Conflicts of interest and sources of funding: The authors state that there are no conflicts of interest to disclose.


1. Branford S. Chronic myeloid leukemia: molecular monitoring in clinical practice. Haematology Am Soc Haematol Educ Program 2007; 2007:376–383.
2. Cayuela JM, Macintyre E, Darlington M, et al. Cartridge-based automated BCR-ABL1 mRNA quantification: solving the issues of standardization, at what cost? Haematologica 2011; 96:664–671.
3. Winn-Deen ES, Helton B, Van Atta R, et al. Development of an integrated assay for detection of BCR-ABL RNA. Clin Chem 2007; 53:1593–1600.
4. Hughes T, Deininger M, Hochhaus A, et al. Monitoring CML patients responding to treatment with tyrosine kinase inhibitors: review and recommendations for harmonizing current methodology for detecting BCR-ABL transcripts and kinase domain mutations and for expressing results. Blood 2006; 108:28–37.
5. Branford S, Hughes TP, Rudzki Z. Monitoring chronic myeloid leukaemia therapy by real-time quantitative PCR in blood is a reliable alternative to bone marrow cytogenetics. Br J Haematol 1999; 107:587–599.
6. Branford S, Fletcher L, Cross NC, et al. Desirable performance characteristics for BCR-ABL measurement on an international reporting scale to allow consistent interpretation of individual patient response and comparison of response rates between clinical trials. Blood 2008; 112:3330–3338.
7. Hughes TP, Kaeda J, Branford S, et al. Frequency of major molecular responses to imatinib or interferon alfa plus cytarabine in newly diagnosed chronic myeloid leukemia. N Engl J Med 2003; 349:1423–1432.
8. Branford S, Cross NC, Hochhaus A, et al. Rationale for the recommendations for harmonizing current methodology for detecting BCR-ABL transcripts in patients with chronic myeloid leukaemia. Leukemia 2006; 20:1925–1930.
9. Hughes TP, Hochhaus A, Branford S, et al. Long-term prognostic significance of early molecular response to imatinib in newly diagnosed chronic myeloid leukemia: an analysis from the International Randomized Study of Interferon and STI571 (IRIS). Blood 2010; 116:3758–3765.
10. Baccarani M, Deininger MW, Rosti G, et al. European LeukemiaNet recommendations for the management of chronic myeloid leukemia: 2013. Blood 2013; 122:872–884.
11. Baccarani M, Soverini S. Molecular response in CML: where is the bar? Blood 2014; 124:469–471.
12. Jobbagy Z, van Atta R, Murphy KM, Eshleman JR, Gocke CD. Evaluation of the Cepheid GeneXpert BCR-ABL assay. J Mol Dis 2007; 9:220–227.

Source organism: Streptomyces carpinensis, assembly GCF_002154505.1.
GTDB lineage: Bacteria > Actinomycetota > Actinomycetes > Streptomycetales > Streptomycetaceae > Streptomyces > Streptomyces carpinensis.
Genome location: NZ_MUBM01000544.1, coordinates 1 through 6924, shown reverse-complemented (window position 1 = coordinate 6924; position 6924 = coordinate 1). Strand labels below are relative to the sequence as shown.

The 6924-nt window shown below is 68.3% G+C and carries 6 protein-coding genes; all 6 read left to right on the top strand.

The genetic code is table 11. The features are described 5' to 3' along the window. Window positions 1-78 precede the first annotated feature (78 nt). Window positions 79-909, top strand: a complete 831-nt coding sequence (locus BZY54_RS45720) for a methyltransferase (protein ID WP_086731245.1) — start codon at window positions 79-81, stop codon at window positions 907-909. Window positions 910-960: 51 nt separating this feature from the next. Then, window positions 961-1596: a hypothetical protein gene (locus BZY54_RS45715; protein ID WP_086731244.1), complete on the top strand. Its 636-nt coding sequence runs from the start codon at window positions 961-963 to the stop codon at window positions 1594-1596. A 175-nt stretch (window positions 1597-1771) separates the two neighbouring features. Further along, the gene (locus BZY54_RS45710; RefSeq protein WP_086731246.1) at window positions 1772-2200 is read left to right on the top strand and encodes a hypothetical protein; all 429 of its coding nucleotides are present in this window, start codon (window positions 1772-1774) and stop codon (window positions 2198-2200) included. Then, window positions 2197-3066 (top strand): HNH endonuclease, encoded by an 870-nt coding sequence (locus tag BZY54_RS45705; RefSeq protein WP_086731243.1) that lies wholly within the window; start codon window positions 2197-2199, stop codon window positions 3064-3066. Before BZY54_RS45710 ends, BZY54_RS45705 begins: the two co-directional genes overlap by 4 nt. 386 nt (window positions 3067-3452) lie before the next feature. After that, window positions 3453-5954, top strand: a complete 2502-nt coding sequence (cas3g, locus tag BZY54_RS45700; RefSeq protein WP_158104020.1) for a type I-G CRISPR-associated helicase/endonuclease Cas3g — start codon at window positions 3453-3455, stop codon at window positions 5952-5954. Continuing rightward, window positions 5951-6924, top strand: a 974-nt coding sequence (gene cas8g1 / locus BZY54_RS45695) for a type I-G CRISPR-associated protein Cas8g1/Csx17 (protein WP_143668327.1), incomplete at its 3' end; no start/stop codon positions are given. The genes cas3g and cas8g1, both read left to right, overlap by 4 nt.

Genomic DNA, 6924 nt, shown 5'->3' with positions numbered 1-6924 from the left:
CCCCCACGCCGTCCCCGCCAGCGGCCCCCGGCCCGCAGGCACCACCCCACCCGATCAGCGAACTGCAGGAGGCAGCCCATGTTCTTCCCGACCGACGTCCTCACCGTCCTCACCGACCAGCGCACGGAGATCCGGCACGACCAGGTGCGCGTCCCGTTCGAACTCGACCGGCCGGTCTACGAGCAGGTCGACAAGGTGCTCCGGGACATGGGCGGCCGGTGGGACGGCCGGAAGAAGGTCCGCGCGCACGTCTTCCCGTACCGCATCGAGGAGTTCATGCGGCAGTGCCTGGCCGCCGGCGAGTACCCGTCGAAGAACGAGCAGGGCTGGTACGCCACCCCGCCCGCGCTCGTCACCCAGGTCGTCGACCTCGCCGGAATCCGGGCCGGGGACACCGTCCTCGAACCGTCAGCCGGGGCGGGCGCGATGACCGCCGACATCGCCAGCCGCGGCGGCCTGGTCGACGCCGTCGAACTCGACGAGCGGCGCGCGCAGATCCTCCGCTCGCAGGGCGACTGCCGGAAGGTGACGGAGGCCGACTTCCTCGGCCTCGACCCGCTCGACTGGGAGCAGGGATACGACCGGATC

13. O’Dwyer ME, Swords R, Giles F, et al. Analysis of the GeneXpert System on the International Multicentre ICORG 08-02 Phase II Study of Nilotinib 300mg BID as Frontline Treatment in Patients with Early Chronic Phase Chronic Myeloid Leukemia (ECPCML). ASH Annual Meeting Abstracts 2011; cited 20 Oct 2014.
14. O’Dwyer ME, Swords R, Nagler A, et al. Nilotinib 300mg BID as frontline treatment of CML: prospective analysis of the Xpert BCR-ABL monitor system and significance of 3-month molecular response. Leuk Res 2014; 38:310–315.
15. Branford S, Yeung DT, Parker WT, Roberts ND, Purins L, Braley JA. Prognosis for patients with CML and >10% BCR-ABL1 after 3 months of imatinib depends on the rate of BCR-ABL1 decline. Blood 2014; 124:511–518.
16. Hehlmann R, Muller MC, Lauseker M, et al. Deep molecular response is reached by the majority of patients treated with imatinib, predicts survival, and is achieved more quickly by optimized high-dose imatinib: results from the randomized CML-study IV. J Clin Oncol 2014; 32:415–423.
17. Ross DM, Branford S, Melo JV, Hughes TP. Reply to ’What do we mean by sensitivity when we talk about detecting minimal residual disease?’ by Steinbach and Debatin. Leukemia 2009; 23:819–820.(author reply 20).
18. Beillard E, Pallisgaard N, van der Velden VH, et al. Evaluation of candidate control genes for diagnosis and residual disease detection in leukemic patients using ’real-time’ quantitative reverse-transcriptase polymerase chain reaction (RQ-PCR) - a Europe against cancer program. Leukemia 2003; 17:2474–2486.
19. Goldman J. Monitoring minimal residual disease in BCR-ABL-positive chronic myeloid leukemia in the imatinib era. Curr Opin Hematol 2005; 12:33–39.
20. White HE, Hedges J, Bendit I, et al. Establishment and validation of analytical reference panels for the standardization of quantitative BCR-ABL1 measurements on the international scale. Clin Chem 2013; 59:938–948.
21. McNiven M, Talaulikar D. Establishment of a conversion factor for the Cepheid GeneXpert BCR-ABL assay. Pathology 2012; 44:55–57.

Automated quantitation; BCR-ABL1; chronic myelogenous leukemia; CML; monitoring; qRT-PCR

© 2015 Royal College of Pathologists of Australasia